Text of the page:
Kistler recently developed several miniature cavity-pressure sensors with exchangeable cables, which allow for on-site replacement by the molder. Its Type 6183C pressure sensor with a 1mm front diameter and its Type 6182C sensor with a 2.5mm front diameter are both now offered with an exchangeable cable or in a cableless style.

A variant of these sensors can be mounted with a charge-bearing spacer sleeve, where the charge signal from the sensor is transmitted directly to a contact element in the tooling insert through the spacer sleeve, without need for a cable. The contact element installation eases handling of the mold insert during maintenance and repair work.

Kistler also updated its 4350A strain transmitter used for toggle machine clamping force measurement and mold protection monitoring. The transmitter advancement speaks to Kistler's continued development of sensors for injection molding machines, says Lagonegro.

Kistler has also developed a new sensor for use with resin transfer molding (RTM) processes that ensures the identification of filling errors and deviations from optimized process sequences. At the same time the new sensor not only measures cavity pressure but also can facilitate measuring of the vacuum in an evacuated RTM tool. All process steps can be monitored, and cascaded filling operations for large molded parts can be managed with use of the sensor.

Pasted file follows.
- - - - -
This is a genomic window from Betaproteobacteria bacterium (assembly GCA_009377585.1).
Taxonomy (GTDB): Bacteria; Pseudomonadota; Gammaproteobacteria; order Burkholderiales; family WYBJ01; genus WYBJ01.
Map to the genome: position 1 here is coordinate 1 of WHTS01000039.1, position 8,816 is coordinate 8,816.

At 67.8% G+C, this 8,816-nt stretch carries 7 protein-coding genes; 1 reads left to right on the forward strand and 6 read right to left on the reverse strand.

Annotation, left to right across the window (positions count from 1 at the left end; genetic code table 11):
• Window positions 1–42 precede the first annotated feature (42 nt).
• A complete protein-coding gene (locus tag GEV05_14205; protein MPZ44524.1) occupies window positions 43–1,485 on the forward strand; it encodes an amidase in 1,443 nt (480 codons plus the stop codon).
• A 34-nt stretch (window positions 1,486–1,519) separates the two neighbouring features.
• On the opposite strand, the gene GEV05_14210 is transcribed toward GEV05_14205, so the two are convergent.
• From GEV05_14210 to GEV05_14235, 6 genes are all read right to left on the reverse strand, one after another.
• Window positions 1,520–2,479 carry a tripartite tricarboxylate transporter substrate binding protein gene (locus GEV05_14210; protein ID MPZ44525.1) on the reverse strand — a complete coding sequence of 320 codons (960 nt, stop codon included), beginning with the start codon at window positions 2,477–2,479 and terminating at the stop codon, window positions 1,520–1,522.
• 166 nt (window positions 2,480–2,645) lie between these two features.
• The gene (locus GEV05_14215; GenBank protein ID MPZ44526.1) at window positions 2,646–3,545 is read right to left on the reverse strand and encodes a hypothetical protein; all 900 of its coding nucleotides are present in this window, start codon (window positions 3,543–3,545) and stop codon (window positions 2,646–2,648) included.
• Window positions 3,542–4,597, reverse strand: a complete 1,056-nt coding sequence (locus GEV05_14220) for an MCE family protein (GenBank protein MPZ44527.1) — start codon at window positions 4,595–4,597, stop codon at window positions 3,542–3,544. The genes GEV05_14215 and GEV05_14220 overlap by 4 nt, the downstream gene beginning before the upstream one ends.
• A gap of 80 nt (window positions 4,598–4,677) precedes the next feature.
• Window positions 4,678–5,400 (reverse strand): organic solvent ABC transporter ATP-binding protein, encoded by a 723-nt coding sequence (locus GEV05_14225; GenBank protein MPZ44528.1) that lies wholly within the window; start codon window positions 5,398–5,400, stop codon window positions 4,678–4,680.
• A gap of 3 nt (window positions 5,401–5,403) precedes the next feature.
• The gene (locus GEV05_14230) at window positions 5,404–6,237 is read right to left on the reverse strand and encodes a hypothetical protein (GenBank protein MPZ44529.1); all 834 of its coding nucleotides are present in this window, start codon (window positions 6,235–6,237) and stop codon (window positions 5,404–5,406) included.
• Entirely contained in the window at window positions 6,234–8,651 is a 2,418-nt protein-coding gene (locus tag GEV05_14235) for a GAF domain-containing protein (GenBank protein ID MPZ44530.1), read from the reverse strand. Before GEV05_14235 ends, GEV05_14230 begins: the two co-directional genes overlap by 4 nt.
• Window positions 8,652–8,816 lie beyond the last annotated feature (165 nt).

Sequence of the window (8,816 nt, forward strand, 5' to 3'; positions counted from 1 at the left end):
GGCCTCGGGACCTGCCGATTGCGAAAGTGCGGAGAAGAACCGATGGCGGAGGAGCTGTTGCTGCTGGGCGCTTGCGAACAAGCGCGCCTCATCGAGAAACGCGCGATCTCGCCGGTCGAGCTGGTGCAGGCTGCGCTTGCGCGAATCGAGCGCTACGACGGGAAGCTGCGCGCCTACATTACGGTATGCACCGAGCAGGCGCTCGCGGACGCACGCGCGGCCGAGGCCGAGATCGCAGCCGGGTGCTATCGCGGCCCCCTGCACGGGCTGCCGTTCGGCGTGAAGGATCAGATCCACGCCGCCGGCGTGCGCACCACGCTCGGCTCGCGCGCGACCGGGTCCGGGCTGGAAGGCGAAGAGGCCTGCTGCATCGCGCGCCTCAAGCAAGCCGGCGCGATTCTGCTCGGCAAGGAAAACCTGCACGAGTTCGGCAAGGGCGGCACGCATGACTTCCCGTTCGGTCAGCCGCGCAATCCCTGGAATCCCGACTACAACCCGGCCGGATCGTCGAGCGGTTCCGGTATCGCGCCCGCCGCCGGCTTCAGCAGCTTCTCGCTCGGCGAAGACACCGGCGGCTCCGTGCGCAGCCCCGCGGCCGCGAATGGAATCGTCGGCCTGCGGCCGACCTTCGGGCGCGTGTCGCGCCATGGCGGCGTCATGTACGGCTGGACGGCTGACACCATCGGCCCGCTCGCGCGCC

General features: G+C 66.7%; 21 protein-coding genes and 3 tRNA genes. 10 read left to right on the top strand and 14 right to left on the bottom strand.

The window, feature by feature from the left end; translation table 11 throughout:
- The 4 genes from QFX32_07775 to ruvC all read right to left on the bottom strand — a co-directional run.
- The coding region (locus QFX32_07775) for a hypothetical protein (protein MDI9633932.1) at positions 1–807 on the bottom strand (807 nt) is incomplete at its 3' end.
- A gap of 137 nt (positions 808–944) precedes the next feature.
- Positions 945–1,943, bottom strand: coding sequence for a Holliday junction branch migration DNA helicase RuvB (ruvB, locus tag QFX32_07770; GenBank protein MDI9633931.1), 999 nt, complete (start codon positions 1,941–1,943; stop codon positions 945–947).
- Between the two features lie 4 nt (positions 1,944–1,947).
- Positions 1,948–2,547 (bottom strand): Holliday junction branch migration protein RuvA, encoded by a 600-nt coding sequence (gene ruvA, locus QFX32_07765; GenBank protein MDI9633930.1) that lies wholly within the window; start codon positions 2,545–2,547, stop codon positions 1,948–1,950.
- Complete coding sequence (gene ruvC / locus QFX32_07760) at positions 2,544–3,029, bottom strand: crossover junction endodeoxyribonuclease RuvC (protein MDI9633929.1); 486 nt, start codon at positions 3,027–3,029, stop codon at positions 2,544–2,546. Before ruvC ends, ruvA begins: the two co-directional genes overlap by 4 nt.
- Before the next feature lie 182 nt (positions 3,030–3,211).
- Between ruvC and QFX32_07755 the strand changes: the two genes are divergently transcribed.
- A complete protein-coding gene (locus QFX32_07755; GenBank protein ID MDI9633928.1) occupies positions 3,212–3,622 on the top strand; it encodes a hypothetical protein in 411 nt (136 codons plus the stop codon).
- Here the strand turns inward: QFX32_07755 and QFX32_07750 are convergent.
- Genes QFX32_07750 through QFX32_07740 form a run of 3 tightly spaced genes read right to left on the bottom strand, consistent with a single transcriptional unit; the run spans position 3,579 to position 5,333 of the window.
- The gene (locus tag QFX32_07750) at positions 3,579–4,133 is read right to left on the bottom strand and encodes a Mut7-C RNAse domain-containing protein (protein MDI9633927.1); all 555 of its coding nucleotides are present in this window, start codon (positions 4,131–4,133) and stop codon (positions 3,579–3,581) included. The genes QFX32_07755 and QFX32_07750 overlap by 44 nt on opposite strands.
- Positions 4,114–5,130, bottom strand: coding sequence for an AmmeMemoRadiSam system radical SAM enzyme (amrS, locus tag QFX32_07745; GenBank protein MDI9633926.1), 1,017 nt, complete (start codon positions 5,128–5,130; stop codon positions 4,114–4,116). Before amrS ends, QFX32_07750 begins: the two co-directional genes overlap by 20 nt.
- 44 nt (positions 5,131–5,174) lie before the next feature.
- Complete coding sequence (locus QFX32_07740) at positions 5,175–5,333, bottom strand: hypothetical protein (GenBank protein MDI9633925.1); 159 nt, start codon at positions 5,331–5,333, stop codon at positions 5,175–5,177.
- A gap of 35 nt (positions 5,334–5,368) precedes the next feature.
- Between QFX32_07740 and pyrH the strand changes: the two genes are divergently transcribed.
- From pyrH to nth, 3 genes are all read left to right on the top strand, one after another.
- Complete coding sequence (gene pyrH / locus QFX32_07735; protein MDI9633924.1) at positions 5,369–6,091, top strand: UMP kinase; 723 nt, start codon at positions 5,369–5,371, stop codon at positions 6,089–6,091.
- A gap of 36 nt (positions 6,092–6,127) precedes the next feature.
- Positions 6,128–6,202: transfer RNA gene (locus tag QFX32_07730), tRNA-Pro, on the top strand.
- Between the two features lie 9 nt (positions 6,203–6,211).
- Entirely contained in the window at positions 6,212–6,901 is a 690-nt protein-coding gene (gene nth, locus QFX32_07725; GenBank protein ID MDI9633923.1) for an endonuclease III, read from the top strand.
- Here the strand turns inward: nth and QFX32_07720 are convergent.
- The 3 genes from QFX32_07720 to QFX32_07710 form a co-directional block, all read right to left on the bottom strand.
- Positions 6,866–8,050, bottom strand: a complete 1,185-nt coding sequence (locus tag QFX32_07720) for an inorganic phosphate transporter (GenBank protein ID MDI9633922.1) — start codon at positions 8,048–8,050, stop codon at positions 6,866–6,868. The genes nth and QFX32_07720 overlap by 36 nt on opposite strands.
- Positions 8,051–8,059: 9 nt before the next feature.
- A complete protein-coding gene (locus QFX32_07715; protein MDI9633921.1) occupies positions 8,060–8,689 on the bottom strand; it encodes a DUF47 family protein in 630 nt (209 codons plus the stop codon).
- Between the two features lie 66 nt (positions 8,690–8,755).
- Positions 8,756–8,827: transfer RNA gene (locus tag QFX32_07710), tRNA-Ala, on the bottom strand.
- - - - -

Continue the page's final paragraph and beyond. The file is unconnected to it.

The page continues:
Kistler also developed its new 5495B hand-held sensor tester that verifies the operational sensitivity of the sensor and can test thermocouple sensors as well. The unit, released last year, determines if the sensor is properly installed, and the cable is tested for insulation resistance, says Lagonegro.

The 5495B is Kistler's first all-in-one device that tests the sensor, cable and insulation resistance. "The unit saves a lot of troubleshooting time in the field, helping molders quickly source the origin of problems. A molder installed our sensors and claimed they weren't operating. We began the test and quickly discovered that the molder hadn't connected the sensor wires to the connection plate," says Lagonegro.

Kistler's 4021 nozzle sensor brings monitoring capability to electric molding machines, says Lagonegro. The sensor, available for about two years, has become a major seller to medical molders with all-electric machines looking to validate all aspects of their molding operations. It acts as a verification of readings posted to the control panel. The sensor is calibrated in the factory.

Tool determines cost of poor quality
Kistler developed a tool initially targeting molders for automotive, aeronautical and space technologies that contrasts the costs of poor quality-system monitoring and control with the cost of investing in Kistler products. The Cost of Poor Quality (COPQ) tool calculates the return on investment of a Kistler system used for process monitoring and quality assurance.

COPQ combines Kistler's sensor technology and systems to measure and analyze cavity pressure during molding, monitor the process and reduce or reject defects immediately upon production, says Lagonegro.